A few thoughts have been crossing my mind lately about the intersection between digital technology and the human sphere, and how the technical dovetails with the interpersonal. I’ve lassoed them here into a series of observations for your edification. Enjoy …

1. Tech Trends are Visible: You Can’t Say You Didn’t Know…
For all the talk of disruption, trends (even technical ones) are generally visible ahead of time. In an interview in 2008 published in Fortune magazine, Steve Jobs said:

Things happen fairly slowly, you know. They do. These waves of technology, you can see them way before they happen, and you just have to choose wisely which ones you're going to surf. If you choose unwisely, then you can waste a lot of energy, but if you choose wisely it actually unfolds fairly slowly. It takes years.

We know, for example, that the trend in computing has gone from desktop (PCs), to mobile (smart phones and tablets) to wearable technology. This is not a trade secret. The punchline, if you’re a conventional watchmaker (such as Seiko or Citizen) is that you better have a pretty darn good offering ready for when Apple releases its iWatch. Be afraid, be very afraid…

Likewise, we know that 3D printing is around and starting to gain ground. I expect this will have less impact on conventional paper printers than on small custom designers and niche manufacturers.

Leverage the disruption, generate a competitive counter-offering, or have an exit strategy in place.

But you can’t say you didn’t see it coming.

Key Questions: What tech trends are likely to impact your organisation? How will you respond?

2. Big Data … or Smart Data?
Speaking of trends, most people would be familiar with the trend towards ‘big data’ – that with mobile web-enabled technology vast swathes of data are now available to companies. Your buying (and browsing) history on Amazon provides the fodder for customised recommendations (‘Buyers who bought this also bought…’). Loyalty cards and frequent flyer programs provide companies with terabytes of purchase data that can be cross-matched with demographic data so that customised offers can be made based on the purchasing patterns of similar types of people.

All of this is well and good (on the assumption that the fine line of compliance with privacy has been successfully negotiated…). This form of data is large-scale, and the end-point of its application is to increase revenue from the final customer.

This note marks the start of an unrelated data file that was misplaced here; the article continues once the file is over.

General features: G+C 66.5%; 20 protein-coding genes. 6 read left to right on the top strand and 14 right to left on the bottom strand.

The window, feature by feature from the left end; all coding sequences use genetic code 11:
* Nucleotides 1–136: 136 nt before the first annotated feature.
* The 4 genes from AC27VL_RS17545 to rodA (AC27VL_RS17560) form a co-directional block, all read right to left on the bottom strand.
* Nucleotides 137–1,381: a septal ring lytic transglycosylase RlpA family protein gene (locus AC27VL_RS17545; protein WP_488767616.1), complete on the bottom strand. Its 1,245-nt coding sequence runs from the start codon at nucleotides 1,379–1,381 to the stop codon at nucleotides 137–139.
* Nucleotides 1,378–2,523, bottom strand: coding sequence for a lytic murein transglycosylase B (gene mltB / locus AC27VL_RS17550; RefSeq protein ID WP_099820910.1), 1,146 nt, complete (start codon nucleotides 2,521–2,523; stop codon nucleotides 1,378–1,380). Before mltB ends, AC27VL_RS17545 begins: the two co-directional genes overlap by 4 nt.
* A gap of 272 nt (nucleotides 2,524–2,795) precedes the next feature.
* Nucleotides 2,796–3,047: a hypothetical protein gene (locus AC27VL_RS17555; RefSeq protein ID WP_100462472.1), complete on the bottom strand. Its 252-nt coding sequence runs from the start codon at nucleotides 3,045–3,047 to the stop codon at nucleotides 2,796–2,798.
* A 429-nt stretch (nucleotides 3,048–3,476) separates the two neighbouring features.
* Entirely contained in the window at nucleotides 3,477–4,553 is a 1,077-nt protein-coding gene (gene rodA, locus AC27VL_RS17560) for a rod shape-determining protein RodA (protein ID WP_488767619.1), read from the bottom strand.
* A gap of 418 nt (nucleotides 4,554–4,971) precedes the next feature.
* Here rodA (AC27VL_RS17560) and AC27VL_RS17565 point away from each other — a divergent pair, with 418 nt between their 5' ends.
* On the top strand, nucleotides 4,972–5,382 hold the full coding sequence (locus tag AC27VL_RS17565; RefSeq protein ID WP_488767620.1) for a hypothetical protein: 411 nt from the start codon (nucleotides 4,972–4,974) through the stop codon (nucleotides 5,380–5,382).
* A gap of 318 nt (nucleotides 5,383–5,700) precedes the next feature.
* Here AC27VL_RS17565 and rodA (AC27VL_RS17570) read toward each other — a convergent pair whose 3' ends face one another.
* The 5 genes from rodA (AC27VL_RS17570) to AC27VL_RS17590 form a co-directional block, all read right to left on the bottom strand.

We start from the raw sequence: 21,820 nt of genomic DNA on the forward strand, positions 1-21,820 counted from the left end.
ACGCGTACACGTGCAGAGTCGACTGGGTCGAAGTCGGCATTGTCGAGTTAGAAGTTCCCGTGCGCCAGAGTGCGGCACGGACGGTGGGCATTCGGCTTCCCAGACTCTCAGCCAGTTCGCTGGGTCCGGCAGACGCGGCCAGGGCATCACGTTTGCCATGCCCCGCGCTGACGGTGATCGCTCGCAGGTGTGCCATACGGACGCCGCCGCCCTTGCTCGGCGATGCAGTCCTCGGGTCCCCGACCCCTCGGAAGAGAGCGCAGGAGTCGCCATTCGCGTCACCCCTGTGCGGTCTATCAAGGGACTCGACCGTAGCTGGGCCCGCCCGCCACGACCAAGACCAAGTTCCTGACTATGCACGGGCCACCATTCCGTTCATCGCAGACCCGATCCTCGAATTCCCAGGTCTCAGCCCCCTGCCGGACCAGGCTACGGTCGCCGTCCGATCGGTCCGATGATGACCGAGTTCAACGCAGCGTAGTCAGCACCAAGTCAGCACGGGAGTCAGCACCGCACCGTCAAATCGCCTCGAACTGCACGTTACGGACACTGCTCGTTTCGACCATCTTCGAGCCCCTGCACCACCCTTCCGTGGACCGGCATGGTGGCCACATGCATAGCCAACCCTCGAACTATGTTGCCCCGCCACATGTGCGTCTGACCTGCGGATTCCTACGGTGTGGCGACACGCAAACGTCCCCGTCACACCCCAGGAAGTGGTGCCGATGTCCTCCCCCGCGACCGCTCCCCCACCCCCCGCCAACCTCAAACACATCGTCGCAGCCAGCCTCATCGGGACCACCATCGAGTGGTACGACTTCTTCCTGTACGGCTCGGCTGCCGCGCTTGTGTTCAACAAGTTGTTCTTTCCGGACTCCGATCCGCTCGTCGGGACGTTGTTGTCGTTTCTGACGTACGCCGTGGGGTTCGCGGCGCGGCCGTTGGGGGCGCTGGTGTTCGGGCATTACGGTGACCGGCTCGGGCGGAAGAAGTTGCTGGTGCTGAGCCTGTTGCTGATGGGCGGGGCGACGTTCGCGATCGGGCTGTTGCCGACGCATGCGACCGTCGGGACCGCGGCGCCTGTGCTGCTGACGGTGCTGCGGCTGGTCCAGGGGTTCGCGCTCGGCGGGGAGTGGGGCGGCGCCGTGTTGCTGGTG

But in my experience, most organisations have tons of data available anyway, and very few firms have actually made use of the data that they already have, even before big data was available. And even less have used it to shape their strategic position.

How many organisations that you’ve come across, for example, have quantified…

* how the level of demand for their product or service has responded to changes in price

* the impact on absenteeism of changes in staff or HR policies

* whether unit costs have increased or decreased, and why

* whether there a trade-off between the quality of their offering and its cost, and hence if there is scope that allows them to improve both, and

* whether turnaround time (the time it takes to fulfil a customer order from beginning to end) has increased or decreased, and why.

Most organisations are so mired in internal details and bureaucracy that they’re not even aware of the benefits that could be gained from putting existing data sets together to see if there are patterns between them. A few years back I looked at two separate survey series that were done: one on customer satisfaction and another separate mystery shopper exercise. Lo and behold, with a bit of analysis I was able to isolate which factors from the mystery shopper survey were driving one particular (and important) attribute of customer satisfaction. Everyone had just been seeing two separate sets of survey results, but no-one had thought of putting them side by side and seeing if there were any patterns linking them.